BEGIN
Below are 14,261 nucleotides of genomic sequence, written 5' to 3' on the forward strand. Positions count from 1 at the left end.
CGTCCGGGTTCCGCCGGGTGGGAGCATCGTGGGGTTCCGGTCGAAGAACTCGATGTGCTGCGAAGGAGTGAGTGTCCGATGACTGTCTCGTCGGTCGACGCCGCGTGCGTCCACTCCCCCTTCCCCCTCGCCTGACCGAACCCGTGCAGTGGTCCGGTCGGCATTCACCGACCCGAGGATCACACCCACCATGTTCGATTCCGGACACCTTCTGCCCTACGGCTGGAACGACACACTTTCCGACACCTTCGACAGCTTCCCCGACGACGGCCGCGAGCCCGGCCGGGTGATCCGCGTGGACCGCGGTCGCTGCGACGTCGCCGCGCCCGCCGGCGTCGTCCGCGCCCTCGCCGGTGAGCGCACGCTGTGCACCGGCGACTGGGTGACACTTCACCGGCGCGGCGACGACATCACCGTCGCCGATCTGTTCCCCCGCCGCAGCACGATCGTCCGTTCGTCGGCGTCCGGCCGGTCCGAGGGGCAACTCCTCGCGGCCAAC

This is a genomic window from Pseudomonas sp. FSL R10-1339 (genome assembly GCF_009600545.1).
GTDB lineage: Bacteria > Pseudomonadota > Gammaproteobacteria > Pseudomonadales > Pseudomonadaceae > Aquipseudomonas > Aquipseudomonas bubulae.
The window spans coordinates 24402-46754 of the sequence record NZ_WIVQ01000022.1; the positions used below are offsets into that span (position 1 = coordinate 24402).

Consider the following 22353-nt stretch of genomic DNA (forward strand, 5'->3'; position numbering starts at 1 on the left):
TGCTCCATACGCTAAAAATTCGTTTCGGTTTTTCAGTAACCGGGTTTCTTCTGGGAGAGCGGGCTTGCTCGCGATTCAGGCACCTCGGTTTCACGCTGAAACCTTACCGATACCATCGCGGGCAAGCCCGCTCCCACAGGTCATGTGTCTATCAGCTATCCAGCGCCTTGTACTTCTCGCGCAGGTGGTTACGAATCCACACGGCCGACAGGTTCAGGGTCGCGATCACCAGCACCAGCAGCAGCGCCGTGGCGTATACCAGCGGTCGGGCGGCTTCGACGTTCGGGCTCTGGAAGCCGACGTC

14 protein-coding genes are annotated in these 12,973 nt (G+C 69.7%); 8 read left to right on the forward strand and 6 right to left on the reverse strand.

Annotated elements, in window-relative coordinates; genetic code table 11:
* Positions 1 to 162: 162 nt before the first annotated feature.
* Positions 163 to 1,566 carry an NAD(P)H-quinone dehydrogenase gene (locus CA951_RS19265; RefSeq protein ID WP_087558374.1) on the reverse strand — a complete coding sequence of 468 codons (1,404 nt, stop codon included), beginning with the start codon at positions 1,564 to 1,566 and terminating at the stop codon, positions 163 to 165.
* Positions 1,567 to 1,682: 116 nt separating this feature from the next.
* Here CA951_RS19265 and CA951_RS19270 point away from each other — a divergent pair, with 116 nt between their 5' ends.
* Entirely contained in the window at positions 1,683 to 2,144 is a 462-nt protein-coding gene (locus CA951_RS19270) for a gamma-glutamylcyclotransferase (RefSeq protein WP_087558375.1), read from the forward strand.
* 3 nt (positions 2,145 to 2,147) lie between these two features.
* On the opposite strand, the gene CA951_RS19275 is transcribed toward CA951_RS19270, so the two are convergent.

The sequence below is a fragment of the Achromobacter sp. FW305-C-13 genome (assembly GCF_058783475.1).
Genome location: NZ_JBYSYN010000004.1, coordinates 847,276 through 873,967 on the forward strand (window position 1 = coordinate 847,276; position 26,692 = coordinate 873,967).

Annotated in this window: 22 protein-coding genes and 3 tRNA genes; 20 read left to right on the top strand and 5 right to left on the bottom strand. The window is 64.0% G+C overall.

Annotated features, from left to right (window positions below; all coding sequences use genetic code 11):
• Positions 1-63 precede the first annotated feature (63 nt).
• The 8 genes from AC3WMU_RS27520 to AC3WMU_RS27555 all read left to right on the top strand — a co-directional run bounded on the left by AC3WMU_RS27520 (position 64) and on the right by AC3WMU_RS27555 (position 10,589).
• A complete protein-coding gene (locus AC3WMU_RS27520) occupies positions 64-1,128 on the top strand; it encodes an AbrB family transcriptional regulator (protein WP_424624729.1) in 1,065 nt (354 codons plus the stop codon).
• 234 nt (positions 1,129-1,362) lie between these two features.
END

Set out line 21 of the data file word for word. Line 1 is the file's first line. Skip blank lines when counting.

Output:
• Positions 1-63 precede the first annotated feature (63 nt).